All editorial content is the opinion of the author, and represents the point of view of that individual writer rather than SlashGear or R3 Media as a company. At times, SlashGear writers are invited to speak in a professional capacity on television, live streaming, radio, at conferences, or at other events. Such appearances should not be considered endorsements, and any opinions stated are those of the individual.
Occasionally, companies may host us at events in order to demonstrate their products and services; SlashGear will not agree to provide coverage in return for attending an event. Similarly, companies are given no editorial control over content subsequently published, though SlashGear will at times later make corrections and addendum to factual errors based on their feedback.
Companies may provide us with products on a loan basis for us, and which are returned following the assessment period. Supply of such a sample does not mean that SlashGear agrees to provide a review or other coverage. Occasionally, if companies or their PR representation do not require the return of an item, it is given away or discarded.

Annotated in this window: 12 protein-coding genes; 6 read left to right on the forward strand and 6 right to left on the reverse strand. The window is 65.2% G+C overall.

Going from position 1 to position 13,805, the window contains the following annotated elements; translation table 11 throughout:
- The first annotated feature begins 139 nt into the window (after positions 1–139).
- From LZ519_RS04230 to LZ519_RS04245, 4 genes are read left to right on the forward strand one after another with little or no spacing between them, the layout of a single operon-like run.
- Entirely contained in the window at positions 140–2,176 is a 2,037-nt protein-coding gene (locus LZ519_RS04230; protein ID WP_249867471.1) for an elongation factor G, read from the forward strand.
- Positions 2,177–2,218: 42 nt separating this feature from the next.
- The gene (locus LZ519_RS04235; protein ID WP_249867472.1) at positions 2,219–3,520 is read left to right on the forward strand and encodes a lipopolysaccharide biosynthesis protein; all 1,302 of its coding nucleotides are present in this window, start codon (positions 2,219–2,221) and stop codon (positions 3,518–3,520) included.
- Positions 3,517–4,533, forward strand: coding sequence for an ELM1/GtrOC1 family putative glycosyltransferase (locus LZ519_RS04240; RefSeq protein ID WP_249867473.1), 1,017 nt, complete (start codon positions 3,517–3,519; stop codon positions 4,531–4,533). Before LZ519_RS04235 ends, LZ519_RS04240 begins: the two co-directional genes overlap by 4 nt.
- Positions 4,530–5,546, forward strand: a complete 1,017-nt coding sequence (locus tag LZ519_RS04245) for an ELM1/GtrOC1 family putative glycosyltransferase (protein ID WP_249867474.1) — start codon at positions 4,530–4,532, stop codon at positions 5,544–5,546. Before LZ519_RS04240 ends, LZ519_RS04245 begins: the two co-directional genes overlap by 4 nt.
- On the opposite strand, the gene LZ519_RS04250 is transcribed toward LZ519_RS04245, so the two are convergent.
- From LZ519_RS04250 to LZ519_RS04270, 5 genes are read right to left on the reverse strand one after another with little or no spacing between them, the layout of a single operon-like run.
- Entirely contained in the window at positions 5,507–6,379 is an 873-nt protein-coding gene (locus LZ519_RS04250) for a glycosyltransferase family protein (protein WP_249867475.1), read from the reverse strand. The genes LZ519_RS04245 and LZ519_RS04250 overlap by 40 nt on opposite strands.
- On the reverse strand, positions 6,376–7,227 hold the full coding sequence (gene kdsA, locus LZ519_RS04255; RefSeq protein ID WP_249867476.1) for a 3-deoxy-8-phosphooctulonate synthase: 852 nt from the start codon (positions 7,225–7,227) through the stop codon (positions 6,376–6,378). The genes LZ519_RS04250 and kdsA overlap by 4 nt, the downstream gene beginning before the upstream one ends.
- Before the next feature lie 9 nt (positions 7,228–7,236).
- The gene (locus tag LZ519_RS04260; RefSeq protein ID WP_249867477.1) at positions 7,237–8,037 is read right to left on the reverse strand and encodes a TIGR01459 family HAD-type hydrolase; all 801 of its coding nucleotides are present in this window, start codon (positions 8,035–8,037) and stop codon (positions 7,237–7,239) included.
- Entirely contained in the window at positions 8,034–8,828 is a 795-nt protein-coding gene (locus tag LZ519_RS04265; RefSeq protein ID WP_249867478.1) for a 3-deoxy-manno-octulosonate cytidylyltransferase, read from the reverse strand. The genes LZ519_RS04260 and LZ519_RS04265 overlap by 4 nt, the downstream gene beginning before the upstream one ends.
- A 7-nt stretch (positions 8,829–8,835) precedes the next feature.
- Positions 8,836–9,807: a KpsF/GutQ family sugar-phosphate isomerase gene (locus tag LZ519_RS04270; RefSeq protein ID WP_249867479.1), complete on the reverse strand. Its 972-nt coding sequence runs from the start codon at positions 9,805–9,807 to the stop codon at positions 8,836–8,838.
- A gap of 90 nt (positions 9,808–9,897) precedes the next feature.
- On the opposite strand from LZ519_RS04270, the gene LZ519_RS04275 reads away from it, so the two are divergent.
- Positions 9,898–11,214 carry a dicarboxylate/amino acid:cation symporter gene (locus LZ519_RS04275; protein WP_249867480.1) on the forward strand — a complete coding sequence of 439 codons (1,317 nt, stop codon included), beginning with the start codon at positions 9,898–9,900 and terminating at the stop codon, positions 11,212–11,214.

On some occasions, access to such products or services is made prior to general public availability, usually under a given embargo after which point we can publish a review or other content. Being party to such briefings does not guarantee that we will cover that product or service, or color the tone of any coverage.
The duration of loan periods varies depending on the nature of the coverage. Many items are returned following the review’s publication. Some, however, are retained for longer periods with the agreement of the company and the editor, if it is deemed valuable for comparison purposes with other similar products (for instance, comparing smartphones by different manufacturers). Regardless of the loan period, the device remains the property of the company or its PR representatives.
Advertising is used on SlashGear to cover operational costs. Advertisers do not have input on editorial content, or whether products they produce – or which are related to such products – are covered and in what way.
SlashGear does not run advertorial content, or content intended to look like editorial but which has been supplied by advertisers, sometimes known as “native advertising.” Some of our content is organized into hubs, grouped by topic. Hubs are a collection of stories on companies collated for reader convenience, and in no way represent endorsement of those companies.